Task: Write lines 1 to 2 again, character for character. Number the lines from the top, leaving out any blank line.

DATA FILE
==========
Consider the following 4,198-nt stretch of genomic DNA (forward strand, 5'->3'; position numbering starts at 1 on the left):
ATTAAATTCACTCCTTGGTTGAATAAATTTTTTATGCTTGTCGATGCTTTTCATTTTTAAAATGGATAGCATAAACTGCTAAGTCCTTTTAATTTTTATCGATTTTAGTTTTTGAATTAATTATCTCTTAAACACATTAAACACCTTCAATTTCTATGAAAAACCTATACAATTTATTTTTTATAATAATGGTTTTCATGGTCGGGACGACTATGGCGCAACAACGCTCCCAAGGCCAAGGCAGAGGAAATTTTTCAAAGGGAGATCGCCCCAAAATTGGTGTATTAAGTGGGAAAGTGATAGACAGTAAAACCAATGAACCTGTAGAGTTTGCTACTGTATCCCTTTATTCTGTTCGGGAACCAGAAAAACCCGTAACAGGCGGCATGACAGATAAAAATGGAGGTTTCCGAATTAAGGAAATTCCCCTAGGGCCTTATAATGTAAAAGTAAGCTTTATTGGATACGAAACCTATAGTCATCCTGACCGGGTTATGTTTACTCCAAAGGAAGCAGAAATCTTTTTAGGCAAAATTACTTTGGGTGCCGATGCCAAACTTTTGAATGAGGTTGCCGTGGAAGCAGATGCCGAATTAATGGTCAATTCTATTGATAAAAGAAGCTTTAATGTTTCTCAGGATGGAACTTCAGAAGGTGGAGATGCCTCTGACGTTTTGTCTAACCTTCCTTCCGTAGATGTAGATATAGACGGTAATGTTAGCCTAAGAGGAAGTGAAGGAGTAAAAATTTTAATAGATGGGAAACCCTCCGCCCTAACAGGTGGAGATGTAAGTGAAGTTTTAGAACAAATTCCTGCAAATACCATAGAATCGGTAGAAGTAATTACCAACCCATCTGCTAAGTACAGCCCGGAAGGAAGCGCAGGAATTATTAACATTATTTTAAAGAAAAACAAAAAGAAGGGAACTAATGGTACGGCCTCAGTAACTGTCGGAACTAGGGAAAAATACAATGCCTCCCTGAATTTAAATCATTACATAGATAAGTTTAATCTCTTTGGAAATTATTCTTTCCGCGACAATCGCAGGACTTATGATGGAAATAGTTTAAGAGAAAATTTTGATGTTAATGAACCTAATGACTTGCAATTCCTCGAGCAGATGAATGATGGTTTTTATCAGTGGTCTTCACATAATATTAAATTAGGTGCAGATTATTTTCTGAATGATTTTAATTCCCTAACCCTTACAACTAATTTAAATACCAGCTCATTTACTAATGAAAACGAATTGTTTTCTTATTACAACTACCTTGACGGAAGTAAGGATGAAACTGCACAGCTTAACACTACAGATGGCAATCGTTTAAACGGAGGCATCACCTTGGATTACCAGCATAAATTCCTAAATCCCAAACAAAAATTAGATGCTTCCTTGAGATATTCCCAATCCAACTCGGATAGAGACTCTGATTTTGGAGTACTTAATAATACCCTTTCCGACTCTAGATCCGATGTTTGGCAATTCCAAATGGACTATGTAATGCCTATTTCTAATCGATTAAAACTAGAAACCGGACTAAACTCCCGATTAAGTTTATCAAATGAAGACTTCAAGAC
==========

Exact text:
Consider the following 4,198-nt stretch of genomic DNA (forward strand, 5'->3'; position numbering starts at 1 on the left):
ATTAAATTCACTCCTTGGTTGAATAAATTTTTTATGCTTGTCGATGCTTTTCATTTTTAAAATGGATAGCATAAACTGCTAAGTCCTTTTAATTTTTATCGATTTTAGTTTTTGAATTAATTATCTCTTAAACACATTAAACACCTTCAATTTCTATGAAAAACCTATACAATTTATTTTTTATAATAATGGTTTTCATGGTCGGGACGACTATGGCGCAACAACGCTCCCAAGGCCAAGGCAGAGGAAATTTTTCAAAGGGAGATCGCCCCAAAATTGGTGTATTAAGTGGGAAAGTGATAGACAGTAAAACCAATGAACCTGTAGAGTTTGCTACTGTATCCCTTTATTCTGTTCGGGAACCAGAAAAACCCGTAACAGGCGGCATGACAGATAAAAATGGAGGTTTCCGAATTAAGGAAATTCCCCTAGGGCCTTATAATGTAAAAGTAAGCTTTATTGGATACGAAACCTATAGTCATCCTGACCGGGTTATGTTTACTCCAAAGGAAGCAGAAATCTTTTTAGGCAAAATTACTTTGGGTGCCGATGCCAAACTTTTGAATGAGGTTGCCGTGGAAGCAGATGCCGAATTAATGGTCAATTCTATTGATAAAAGAAGCTTTAATGTTTCTCAGGATGGAACTTCAGAAGGTGGAGATGCCTCTGACGTTTTGTCTAACCTTCCTTCCGTAGATGTAGATATAGACGGTAATGTTAGCCTAAGAGGAAGTGAAGGAGTAAAAATTTTAATAGATGGGAAACCCTCCGCCCTAACAGGTGGAGATGTAAGTGAAGTTTTAGAACAAATTCCTGCAAATACCATAGAATCGGTAGAAGTAATTACCAACCCATCTGCTAAGTACAGCCCGGAAGGAAGCGCAGGAATTATTAACATTATTTTAAAGAAAAACAAAAAGAAGGGAACTAATGGTACGGCCTCAGTAACTGTCGGAACTAGGGAAAAATACAATGCCTCCCTGAATTTAAATCATTACATAGATAAGTTTAATCTCTTTGGAAATTATTCTTTCCGCGACAATCGCAGGACTTATGATGGAAATAGTTTAAGAGAAAATTTTGATGTTAATGAACCTAATGACTTGCAATTCCTCGAGCAGATGAATGATGGTTTTTATCAGTGGTCTTCACATAATATTAAATTAGGTGCAGATTATTTTCTGAATGATTTTAATTCCCTAACCCTTACAACTAATTTAAATACCAGCTCATTTACTAATGAAAACGAATTGTTTTCTTATTACAACTACCTTGACGGAAGTAAGGATGAAACTGCACAGCTTAACACTACAGATGGCAATCGTTTAAACGGAGGCATCACCTTGGATTACCAGCATAAATTCCTAAATCCCAAACAAAAATTAGATGCTTCCTTGAGATATTCCCAATCCAACTCGGATAGAGACTCTGATTTTGGAGTACTTAATAATACCCTTTCCGACTCTAGATCCGATGTTTGGCAATTCCAAATGGACTATGTAATGCCTATTTCTAATCGATTAAAACTAGAAACCGGACTAAACTCCCGATTAAGTTTATCAAATGAAGACTTCAAGAC